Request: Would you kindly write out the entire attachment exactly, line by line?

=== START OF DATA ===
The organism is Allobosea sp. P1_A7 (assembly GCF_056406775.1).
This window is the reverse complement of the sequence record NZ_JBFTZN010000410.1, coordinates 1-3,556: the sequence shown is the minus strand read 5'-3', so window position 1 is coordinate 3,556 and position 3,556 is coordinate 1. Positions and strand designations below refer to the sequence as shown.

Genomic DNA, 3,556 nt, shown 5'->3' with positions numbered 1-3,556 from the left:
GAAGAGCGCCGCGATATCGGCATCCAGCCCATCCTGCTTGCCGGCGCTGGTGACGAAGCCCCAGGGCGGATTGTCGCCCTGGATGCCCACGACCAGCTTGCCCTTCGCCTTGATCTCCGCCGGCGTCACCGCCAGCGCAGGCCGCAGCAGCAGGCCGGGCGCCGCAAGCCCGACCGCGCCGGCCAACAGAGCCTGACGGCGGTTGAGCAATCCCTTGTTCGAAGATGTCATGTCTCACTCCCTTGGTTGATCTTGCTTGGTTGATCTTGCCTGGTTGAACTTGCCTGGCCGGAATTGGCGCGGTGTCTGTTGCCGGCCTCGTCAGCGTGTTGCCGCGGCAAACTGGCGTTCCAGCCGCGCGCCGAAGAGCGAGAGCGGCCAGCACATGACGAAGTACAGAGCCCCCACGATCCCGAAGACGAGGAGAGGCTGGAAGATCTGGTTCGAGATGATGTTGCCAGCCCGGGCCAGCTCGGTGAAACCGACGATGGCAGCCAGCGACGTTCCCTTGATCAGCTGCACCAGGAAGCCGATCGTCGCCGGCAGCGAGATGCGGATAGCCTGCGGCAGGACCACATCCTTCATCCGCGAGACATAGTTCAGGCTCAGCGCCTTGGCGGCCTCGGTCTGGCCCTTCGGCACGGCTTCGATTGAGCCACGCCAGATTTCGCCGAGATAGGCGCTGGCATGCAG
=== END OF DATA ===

The organism is Allobosea sp. P1_A7 (assembly GCF_056406775.1).
This window is the reverse complement of the sequence record NZ_JBFTZN010000410.1, coordinates 1-3,556: the sequence shown is the minus strand read 5'-3', so window position 1 is coordinate 3,556 and position 3,556 is coordinate 1. Positions and strand designations below refer to the sequence as shown.

Genomic DNA, 3,556 nt, shown 5'->3' with positions numbered 1-3,556 from the left:
GAAGAGCGCCGCGATATCGGCATCCAGCCCATCCTGCTTGCCGGCGCTGGTGACGAAGCCCCAGGGCGGATTGTCGCCCTGGATGCCCACGACCAGCTTGCCCTTCGCCTTGATCTCCGCCGGCGTCACCGCCAGCGCAGGCCGCAGCAGCAGGCCGGGCGCCGCAAGCCCGACCGCGCCGGCCAACAGAGCCTGACGGCGGTTGAGCAATCCCTTGTTCGAAGATGTCATGTCTCACTCCCTTGGTTGATCTTGCTTGGTTGATCTTGCCTGGTTGAACTTGCCTGGCCGGAATTGGCGCGGTGTCTGTTGCCGGCCTCGTCAGCGTGTTGCCGCGGCAAACTGGCGTTCCAGCCGCGCGCCGAAGAGCGAGAGCGGCCAGCACATGACGAAGTACAGAGCCCCCACGATCCCGAAGACGAGGAGAGGCTGGAAGATCTGGTTCGAGATGATGTTGCCAGCCCGGGCCAGCTCGGTGAAACCGACGATGGCAGCCAGCGACGTTCCCTTGATCAGCTGCACCAGGAAGCCGATCGTCGCCGGCAGCGAGATGCGGATAGCCTGCGGCAGGACCACATCCTTCATCCGCGAGACATAGTTCAGGCTCAGCGCCTTGGCGGCCTCGGTCTGGCCCTTCGGCACGGCTTCGATTGAGCCACGCCAGATTTCGCCGAGATAGGCGCTGGCATGCAG